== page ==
I had already been to the park the day before. The course was open for inspection Friday afternoon and I made it there by 4:30 just as the sun was receding behind the treeline, casting long bike shadows across the barrier laced fields. I took 3 even, steady laps, not fast, walking parts, fully taking in the course. Then I met up with my co-blogger Heather (who couldn’t make the pre-ride) at Local Burger for a pre-race carb festival. I described the course to her–it was what I called a “power course” (this is my own description and follows no cyclocross vernacular that I am aware of), meaning–it had a lot of sections that favored a powerful acceleration. Half the course was on flat grass with turns, barriers, and a sandpit. The other half was up on a plateau of trees, roots, and pine needles. This was the more technical part of the course. The flat grassy sections would kill me, because this is where I suck. So I knew I’d need to push these sections just to keep a good average speed up. This was not a place to rest.
I arrived Saturday and it was cold. Really cold. But clear and sunny. It was about 35 when I arrived and it warmed to about 40 for the start of the race. I got 2 1-day licences and picked up my number for Saturday, and then slowly warmed up and checked my tire pressure about a million times. Call up to staging started and I got into position with the 69 other women in my field (unlike other races, this was nothing to sneeze at. Nearly 1500 racers had registered for two days of racing). The whistle blew.
My start was good. The pack raced for the hole shot and slowed, congested into the first corner. Then we hit the pavement and dispensed. The pavement ended with S-corners of dirt and grass and up the monster run up. From the distance, this looked like a wall of shouldered bikes moving straight up and over the hill. I was forced up the steeper part of the hill on the first pass since there were so many of us, and I actually grabbed onto a stripped stick of what was probably the beginnings of a tree at one time– just to pull me up the hill. I got knocked in the head with a few wheels. It was complete chaos, and acted as a wonderful place to separate the wheat from the chaff.
On the upper deck, it was twists, turns and roots, and then a fast and fun decent to the lower fields at into a sand pit. I ran this every time, and was really glad I did. No regrets on running the sand. I lost no time this way. It was the right choice for me.
On the grass, I battled with about 5 women throughout the course. The same bunch made and dropped contact most of the race. I really tried to push it on the grass, and it was hard. Then the second run up, with steps brought us back to the upper deck. More trees, roots, winding turns. Getting stuck behind a rider who wasn’t fast in these areas became a tactical problem. This happened a couple of times, and then I decided to just hit the gas. I passed a few riders on the upper deck. Then, we’d descend to the grass and I’d struggle to keep the advantage. I often lost it. More chaff separated.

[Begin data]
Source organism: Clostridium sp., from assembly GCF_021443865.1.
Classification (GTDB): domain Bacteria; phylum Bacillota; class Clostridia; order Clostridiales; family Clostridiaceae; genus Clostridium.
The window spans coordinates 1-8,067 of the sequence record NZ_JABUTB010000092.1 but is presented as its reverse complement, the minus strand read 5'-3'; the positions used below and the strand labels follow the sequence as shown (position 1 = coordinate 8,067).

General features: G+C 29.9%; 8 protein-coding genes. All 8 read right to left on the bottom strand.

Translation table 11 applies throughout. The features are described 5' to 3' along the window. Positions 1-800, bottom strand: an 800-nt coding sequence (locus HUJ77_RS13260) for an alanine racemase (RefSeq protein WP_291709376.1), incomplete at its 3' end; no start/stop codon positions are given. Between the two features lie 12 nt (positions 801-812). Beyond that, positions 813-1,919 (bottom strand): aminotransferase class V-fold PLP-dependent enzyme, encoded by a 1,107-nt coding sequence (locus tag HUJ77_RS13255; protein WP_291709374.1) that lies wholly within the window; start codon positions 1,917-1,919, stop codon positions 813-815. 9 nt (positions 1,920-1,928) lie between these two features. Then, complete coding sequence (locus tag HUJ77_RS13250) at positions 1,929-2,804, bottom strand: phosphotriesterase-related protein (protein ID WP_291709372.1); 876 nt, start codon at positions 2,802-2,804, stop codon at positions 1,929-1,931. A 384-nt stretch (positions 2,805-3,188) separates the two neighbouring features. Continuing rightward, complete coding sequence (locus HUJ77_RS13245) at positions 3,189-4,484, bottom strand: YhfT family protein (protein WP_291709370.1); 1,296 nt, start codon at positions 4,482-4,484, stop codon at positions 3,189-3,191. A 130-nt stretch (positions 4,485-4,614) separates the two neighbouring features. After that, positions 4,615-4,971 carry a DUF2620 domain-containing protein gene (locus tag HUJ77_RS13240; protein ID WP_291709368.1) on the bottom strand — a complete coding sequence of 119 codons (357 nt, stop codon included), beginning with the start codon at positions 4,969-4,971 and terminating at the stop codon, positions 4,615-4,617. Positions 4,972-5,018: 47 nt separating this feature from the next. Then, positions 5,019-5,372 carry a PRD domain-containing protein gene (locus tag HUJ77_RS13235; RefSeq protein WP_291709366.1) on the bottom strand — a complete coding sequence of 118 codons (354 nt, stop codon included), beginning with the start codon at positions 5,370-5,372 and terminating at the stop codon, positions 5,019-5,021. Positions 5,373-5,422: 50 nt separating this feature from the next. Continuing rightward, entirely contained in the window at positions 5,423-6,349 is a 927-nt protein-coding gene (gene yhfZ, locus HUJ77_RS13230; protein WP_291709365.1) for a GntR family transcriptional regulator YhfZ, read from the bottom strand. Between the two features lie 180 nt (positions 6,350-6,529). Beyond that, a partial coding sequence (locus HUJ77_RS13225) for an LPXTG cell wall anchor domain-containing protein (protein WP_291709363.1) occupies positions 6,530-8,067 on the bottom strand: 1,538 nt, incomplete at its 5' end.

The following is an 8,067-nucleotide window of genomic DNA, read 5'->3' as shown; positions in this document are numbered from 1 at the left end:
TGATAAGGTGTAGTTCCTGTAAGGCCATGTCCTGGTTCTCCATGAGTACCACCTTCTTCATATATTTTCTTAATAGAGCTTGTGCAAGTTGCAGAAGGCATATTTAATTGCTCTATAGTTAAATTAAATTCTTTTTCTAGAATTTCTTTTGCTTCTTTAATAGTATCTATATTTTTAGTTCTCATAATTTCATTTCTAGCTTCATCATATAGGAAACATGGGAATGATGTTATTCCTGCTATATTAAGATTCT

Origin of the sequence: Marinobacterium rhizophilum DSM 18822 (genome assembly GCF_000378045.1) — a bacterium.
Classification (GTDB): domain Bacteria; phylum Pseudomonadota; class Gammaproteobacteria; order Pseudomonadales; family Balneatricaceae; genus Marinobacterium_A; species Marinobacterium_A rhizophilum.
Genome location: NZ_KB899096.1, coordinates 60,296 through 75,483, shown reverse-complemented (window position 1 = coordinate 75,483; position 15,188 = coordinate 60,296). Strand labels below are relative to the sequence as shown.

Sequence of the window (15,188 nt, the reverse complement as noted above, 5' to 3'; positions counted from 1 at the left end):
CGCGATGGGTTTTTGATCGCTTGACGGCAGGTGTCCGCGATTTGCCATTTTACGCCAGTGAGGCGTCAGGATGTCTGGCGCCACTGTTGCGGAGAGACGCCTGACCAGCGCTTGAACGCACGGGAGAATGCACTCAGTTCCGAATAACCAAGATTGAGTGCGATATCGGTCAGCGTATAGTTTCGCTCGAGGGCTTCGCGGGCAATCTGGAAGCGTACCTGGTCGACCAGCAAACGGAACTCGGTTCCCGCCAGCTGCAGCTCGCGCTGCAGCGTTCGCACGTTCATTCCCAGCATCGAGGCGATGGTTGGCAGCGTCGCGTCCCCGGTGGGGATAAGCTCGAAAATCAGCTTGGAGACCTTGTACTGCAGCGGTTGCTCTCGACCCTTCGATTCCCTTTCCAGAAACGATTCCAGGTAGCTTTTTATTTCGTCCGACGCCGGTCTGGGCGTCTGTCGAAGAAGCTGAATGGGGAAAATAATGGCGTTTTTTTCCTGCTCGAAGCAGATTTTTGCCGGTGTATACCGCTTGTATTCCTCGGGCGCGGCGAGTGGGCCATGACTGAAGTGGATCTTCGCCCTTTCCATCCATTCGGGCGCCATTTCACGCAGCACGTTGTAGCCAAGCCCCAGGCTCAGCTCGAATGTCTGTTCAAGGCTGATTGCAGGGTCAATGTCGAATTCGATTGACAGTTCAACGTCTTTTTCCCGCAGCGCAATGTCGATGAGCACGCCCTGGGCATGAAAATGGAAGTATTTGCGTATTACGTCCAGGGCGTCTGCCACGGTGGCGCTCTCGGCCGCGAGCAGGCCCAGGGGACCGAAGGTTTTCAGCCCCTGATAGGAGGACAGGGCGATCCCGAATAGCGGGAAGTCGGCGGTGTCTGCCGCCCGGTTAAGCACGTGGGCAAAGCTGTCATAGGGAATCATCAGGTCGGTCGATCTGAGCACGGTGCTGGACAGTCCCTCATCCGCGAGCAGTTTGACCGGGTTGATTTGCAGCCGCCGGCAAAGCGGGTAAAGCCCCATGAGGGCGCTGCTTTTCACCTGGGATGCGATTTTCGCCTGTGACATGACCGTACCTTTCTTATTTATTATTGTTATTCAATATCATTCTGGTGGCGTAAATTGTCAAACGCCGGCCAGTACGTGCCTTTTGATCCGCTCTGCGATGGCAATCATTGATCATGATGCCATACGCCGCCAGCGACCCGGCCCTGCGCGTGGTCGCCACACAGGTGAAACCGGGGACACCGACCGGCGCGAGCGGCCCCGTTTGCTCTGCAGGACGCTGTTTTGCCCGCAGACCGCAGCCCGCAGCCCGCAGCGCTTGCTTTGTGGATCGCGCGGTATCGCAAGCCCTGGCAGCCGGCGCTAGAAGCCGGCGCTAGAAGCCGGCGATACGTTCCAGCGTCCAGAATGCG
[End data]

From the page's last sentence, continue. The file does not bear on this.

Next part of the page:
I keep spinning hard, kept pushing and tried to race smart. But unlike my last race in Connecticut (when I was sick), I was racing this time, and not just riding. I felt good about the lines I chose, and most (but not all) of the decisions I made.
During the last lap, I was overtaken again by a racer who I would pass on the upper deck, and then submit to on the lower deck. She passed me on the grass again, and I hung to her wheel. We reached a straight path, and my head said “gun it.” I passed her, and stayed away. I then just tried to stay in front and keep pushing through the last series of turns. Then the pavement to the end, I just kept pushing, in one last, long effort.
I finished 52 of 70 and it was my best race of the year (so far). I felt really good about this effort, the course, and the competition. 52nd might not seem like anything to get excited about, but in Providence, I finished 63, so this was a 11 place gain in one season, my first season, with my 42-year-old equipment. I’m not unhappy with this at all. And more importantly, it just so much fun. Enormously strenuous and difficult, but fun! I am fully in love with cyclocross. My last experience at Sloper a very distant memory, I couldn’t wait to race again, and luckily I didn’t have to wait long, because I had signed up for Day 2 of Cycle-Smart International……
(to be continued)
PS–For a full presentation of the course for Day 1–watch this very awesome video by CyclingDirt. This is the Elite Women (AKA–“The Wheat”) racing. Don’t worry, next post I give the fellas a turn to represent the course of Day 2.